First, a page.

Study may also result in new clinical laboratory tools for determining antimicrobial resistance and efficacy of existing antibiotics
Researchers find it increasingly difficult to develop antibiotics that are effective against strains of bacteria that display antibiotic resistance—a subset of antimicrobial resistance (AMR). However, a new study provides a glimmer of hope and may spur clinical laboratories to look at this research in novel ways.
Conducted at the University of California Santa Barbara, the study looked at more than 500 antibiotic-bacteria combinations. The researchers discovered that several widely used, FDA-approved, antibiotics may be more useful than previously thought against a large range of bacterial infections, said infectious disease specialist Judy Stone, MD, in an article she penned for Forbes titled, “Why Antibiotics Fail—and How We Can Do Better.”
The researchers also discovered a common culture medium that enables a better assessment of the properties of various strains of bacteria to resist different antibiotics.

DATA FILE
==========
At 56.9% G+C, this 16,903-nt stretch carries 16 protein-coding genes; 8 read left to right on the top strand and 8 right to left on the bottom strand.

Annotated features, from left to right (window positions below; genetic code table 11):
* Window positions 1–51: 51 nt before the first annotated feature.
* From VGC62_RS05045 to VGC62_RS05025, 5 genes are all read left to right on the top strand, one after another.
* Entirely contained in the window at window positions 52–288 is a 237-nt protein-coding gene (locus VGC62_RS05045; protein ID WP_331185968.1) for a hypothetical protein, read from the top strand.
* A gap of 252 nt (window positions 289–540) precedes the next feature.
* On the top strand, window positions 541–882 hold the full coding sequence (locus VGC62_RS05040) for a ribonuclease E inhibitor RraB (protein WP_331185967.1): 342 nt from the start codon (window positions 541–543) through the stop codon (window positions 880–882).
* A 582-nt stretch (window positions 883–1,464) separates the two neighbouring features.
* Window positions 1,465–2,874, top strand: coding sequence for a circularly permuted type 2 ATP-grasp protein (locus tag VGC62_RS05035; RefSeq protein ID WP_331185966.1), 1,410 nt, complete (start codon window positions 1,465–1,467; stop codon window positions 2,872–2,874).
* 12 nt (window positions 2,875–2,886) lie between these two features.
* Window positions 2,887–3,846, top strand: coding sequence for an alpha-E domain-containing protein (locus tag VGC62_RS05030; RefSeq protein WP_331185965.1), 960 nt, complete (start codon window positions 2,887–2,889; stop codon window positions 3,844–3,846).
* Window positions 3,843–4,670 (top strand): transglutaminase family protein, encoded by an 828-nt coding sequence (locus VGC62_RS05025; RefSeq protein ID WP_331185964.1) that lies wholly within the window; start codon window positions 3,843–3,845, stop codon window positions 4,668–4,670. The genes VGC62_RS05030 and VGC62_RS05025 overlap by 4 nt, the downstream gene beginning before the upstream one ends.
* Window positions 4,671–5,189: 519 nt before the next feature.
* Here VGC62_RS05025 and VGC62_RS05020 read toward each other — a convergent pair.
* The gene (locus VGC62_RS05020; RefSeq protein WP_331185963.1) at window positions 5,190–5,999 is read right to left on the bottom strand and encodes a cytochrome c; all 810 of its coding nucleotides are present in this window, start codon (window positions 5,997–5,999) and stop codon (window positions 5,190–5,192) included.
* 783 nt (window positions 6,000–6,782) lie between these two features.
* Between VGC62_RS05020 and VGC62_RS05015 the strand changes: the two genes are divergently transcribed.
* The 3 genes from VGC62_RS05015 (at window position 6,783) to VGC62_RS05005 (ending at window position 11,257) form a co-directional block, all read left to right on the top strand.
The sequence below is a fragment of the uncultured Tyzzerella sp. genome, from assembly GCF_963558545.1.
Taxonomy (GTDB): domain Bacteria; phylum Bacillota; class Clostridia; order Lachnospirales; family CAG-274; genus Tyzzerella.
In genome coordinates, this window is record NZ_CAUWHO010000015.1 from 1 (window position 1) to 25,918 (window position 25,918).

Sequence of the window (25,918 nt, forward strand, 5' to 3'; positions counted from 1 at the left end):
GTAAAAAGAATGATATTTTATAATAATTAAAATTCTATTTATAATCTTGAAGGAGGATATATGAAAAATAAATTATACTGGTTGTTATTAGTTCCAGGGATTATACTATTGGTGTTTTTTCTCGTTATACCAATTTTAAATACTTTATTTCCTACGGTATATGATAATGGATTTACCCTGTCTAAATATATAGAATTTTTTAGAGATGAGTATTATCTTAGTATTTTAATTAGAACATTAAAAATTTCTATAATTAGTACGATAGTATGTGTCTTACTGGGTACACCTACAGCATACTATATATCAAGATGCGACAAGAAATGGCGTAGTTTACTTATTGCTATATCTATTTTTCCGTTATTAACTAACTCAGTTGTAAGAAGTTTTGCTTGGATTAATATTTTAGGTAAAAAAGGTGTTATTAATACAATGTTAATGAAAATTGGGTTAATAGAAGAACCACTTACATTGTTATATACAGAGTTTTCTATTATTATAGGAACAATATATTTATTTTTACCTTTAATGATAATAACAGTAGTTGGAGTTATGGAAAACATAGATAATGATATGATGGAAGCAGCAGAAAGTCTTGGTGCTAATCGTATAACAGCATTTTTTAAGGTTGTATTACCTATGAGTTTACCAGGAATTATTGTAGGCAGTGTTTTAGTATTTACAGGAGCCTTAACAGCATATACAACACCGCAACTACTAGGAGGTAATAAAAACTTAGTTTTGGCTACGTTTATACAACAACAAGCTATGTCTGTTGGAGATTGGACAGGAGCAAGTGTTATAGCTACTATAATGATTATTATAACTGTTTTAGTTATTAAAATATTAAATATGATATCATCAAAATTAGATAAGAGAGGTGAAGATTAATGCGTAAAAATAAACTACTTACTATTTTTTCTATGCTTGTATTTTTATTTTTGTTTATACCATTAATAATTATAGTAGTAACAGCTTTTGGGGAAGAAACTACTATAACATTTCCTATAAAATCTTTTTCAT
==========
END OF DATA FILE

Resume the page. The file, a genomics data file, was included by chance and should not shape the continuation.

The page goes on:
Clinical laboratories and microbiologists are tasked with plating and growing bugs to identify a specific bug, what strain of bug, and whether that strain has resistance to specific antibiotics. Thus, this research touches on what they do daily. It is something that may provide microbiologists with new approaches to detect AMR more accurately.
“We know there are a variety of reasons why antibiotics don’t work as predicted, from wrongly prescribed doses to infrequent administration, but another less noticeable reason is that lab testing can show a bacteria is susceptible to antibiotics when it’s actually not. You know, the whole in vitro (culture plate) versus in vivo (life) balance,” wrote Judy Stone, MD, infectious disease expert, in her Forbes article. Clinical laboratories may soon have a better way of identifying antibiotic resistance in deadly bacteria. (Photo: LinkedIn profile.)
UCSB Antimicrobial Study Details
Antibiotic-resistant infections are responsible for more than 32,000 deaths in the US and 1.27 million globally every year, Forbes reported. A study like this can have a far-reaching impact.